I will be diving into mutual funds, index funds, and ETFs in our June Blog.
Bonds are considered conservative, reliable investments that provide stability and income to your portfolio.
Bonds are debts. Companies, and federal, state, and local governments issue bonds, and when the investor, “buys” bonds, they are actually lending the government or business money for a certain period of time. In return, the government or company promises to repay the investor in full plus interest.
You can think of bonds as similar to mortgages. When homeowner buys the home, the bank lends the homeowner money. The homeowner then repays the bank a monthly payment plus interest for the next 30 years until the home is paid off. In this scenario, the investor is the bank, and the government/company is the homeowner.
How Bonds Work
Let’s say you buy a bond for $1,000 and you lend this money for 10 years. Bonds pay back annually a regular amount, known as the coupon rate or interest rate, which provides a reliable income. Let’s say the coupon rate for your $1,000 bond is 5%.
$1,000 X .05 = $50
This would pay you $50 a year each year you lend the bond. When the bond matures after 10 years you receive your original investment plus the agreed to rate of interest.
By the end of the 10 years, you will have received your original $1,000 back, as well as made a $500 profit.
$50 X 10 years = $500
You can buy a bond that matures – i.e., the length of time you’re lending the money - anywhere from 1 to 30 years.
It’s important to remember that the borrower could go bankrupt before paying off their debt. This would leave you at a loss.
Which Bonds are the Safest?
US Government Bonds
Also called Treasuries, are considered the safest investments because they are backed by the “full faith and credit” of the United States. However, because these bonds offer the lowest risk, they tend to have the lowest returns.
States and Local Government Bonds
These bonds are the next safest investment. They go towards funding local projects such as building schools. These bonds may be exempt from state and local taxes if they’re issued in the state or city where you live.
3. Corporate Bonds
Companies use bond payments to buy new equipment, invest in research and development, financing mergers and acquisitions, to pay dividends to Shareholders.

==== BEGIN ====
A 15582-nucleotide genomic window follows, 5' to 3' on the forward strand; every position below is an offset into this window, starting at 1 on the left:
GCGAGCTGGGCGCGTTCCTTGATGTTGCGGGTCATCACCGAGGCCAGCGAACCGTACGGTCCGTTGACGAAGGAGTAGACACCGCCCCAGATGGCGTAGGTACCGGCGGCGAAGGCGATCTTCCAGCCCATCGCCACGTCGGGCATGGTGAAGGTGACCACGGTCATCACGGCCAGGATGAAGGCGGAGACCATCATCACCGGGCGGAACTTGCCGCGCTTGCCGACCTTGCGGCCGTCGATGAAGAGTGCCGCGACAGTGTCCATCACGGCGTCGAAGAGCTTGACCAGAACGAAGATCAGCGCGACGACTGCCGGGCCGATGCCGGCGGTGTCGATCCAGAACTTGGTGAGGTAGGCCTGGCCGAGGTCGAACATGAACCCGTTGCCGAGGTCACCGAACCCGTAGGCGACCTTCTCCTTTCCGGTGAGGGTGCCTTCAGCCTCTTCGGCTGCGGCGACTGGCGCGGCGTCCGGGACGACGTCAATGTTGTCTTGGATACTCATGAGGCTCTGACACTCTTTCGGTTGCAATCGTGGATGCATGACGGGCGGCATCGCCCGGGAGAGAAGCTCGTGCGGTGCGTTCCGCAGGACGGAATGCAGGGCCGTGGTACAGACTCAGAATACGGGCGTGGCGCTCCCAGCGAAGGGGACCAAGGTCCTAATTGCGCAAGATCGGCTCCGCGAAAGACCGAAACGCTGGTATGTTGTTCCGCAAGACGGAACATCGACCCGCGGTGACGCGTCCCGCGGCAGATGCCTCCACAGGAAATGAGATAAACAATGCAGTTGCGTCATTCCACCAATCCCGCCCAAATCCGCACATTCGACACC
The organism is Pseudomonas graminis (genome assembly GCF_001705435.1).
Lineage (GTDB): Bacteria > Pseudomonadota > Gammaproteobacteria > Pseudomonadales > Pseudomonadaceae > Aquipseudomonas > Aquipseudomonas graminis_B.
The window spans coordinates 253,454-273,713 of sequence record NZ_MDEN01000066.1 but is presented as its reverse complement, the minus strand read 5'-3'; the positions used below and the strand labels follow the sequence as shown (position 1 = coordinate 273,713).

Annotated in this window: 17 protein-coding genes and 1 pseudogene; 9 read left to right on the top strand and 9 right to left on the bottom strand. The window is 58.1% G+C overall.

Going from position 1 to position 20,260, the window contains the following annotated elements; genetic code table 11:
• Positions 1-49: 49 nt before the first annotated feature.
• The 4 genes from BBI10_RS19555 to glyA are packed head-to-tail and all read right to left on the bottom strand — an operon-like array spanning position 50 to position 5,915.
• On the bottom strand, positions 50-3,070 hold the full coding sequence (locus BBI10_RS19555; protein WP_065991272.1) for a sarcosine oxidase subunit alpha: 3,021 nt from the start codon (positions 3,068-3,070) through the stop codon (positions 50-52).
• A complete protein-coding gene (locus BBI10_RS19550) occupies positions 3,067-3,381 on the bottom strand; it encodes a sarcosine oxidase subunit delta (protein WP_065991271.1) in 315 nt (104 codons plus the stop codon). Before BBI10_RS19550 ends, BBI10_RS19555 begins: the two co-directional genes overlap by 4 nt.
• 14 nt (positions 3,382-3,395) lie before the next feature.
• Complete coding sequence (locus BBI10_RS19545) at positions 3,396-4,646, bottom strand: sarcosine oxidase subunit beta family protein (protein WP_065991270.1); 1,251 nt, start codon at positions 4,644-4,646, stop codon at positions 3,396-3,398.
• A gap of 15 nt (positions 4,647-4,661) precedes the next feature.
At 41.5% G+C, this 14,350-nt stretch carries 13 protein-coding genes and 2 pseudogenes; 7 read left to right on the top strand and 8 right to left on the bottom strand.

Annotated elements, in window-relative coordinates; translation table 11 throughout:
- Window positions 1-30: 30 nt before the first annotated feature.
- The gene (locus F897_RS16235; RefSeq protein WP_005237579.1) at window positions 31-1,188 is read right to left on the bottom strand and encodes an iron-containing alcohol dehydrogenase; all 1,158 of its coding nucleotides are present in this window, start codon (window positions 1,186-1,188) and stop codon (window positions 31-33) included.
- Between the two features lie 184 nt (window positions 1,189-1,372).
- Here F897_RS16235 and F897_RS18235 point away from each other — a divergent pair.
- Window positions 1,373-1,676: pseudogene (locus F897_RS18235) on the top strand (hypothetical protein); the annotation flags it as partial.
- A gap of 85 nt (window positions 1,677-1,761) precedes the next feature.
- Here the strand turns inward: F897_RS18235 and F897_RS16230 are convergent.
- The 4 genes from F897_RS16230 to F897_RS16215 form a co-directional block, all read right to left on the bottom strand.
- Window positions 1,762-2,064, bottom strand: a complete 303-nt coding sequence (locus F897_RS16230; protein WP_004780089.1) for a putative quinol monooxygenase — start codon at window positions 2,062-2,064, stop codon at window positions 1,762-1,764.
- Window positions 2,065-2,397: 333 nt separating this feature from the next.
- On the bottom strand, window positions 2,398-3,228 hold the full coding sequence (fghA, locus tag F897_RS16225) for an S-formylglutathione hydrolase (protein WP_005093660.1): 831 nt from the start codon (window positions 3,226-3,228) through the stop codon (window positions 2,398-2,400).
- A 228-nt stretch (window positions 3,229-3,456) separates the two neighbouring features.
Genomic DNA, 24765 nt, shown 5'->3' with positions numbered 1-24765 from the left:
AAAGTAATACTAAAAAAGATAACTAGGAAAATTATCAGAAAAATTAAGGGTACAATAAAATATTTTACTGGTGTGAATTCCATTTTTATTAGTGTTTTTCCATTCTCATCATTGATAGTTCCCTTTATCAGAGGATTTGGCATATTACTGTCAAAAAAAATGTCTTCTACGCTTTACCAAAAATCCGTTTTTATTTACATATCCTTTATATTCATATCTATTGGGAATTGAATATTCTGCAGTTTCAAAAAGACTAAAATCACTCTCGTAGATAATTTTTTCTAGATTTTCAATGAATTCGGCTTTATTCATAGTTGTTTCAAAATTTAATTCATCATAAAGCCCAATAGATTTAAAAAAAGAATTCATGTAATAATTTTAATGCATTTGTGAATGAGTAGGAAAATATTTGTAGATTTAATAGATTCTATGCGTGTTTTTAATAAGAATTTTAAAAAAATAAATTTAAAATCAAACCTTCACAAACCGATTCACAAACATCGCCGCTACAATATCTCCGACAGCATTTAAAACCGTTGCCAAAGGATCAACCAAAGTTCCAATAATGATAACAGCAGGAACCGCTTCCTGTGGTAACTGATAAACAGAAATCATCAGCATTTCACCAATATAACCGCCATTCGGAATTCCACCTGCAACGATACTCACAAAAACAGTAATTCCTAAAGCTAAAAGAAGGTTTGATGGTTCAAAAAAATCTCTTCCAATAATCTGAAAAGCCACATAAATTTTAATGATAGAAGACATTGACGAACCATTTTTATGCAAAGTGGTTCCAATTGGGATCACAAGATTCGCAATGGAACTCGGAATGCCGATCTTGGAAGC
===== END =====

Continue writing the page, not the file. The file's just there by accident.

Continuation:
Key Things to Remember About Bonds
Bond Ratings Matter
Bonds are graded by rating agencies like Moody’s and Standard & Poor’s (S&P).
The higher the rating, the lower the risk that the borrower will default.
Interest Rates of Bonds Matter
A bond’s interest rate is tied to how creditworthy the issuer is. Treasuries offer a lower interest rate because there is considerably less risk the federal government will go bust than a less than reputable company.
On the other hand, that less than reputable company might offer a higher rate on bonds it issues because of the risk the firm could fail before paying off the debt is much higher. The interest rate is fixed at the time the bond is purchased and it is paid on a regular basis, which I explained in the How Do Bonds Work Section above.
As interest rates rise, bond prices fall. This obviously makes existing bonds with lower rates less valuable. This happens because when rates go up, new bonds are issued at the higher rate.
How Long You Hold Onto Bonds Does Matter
Longer term bonds are vulnerable to interest rate changes. However, bonds with longer duration pay higher yields. This happens because you’re being paid for lending your money for a longer period of time.
Why Should You Invest in Bonds?
Bonds are an important part of a balanced and diversified portfolio.
Including bonds in your portfolio helps balance out risks over the long run; if the stock market plummets, bonds can cushion the blow.
You also want to make sure you diversify the types, lengths, and issuer of the bonds you purchase.
Bonds help secure your nest egg the closer you get to retirement.
The closer you get to retirement, the less time you have to ride out market fluctuations that might erode your nest egg. You should shift your asset allocation from buying stocks to buying more bonds.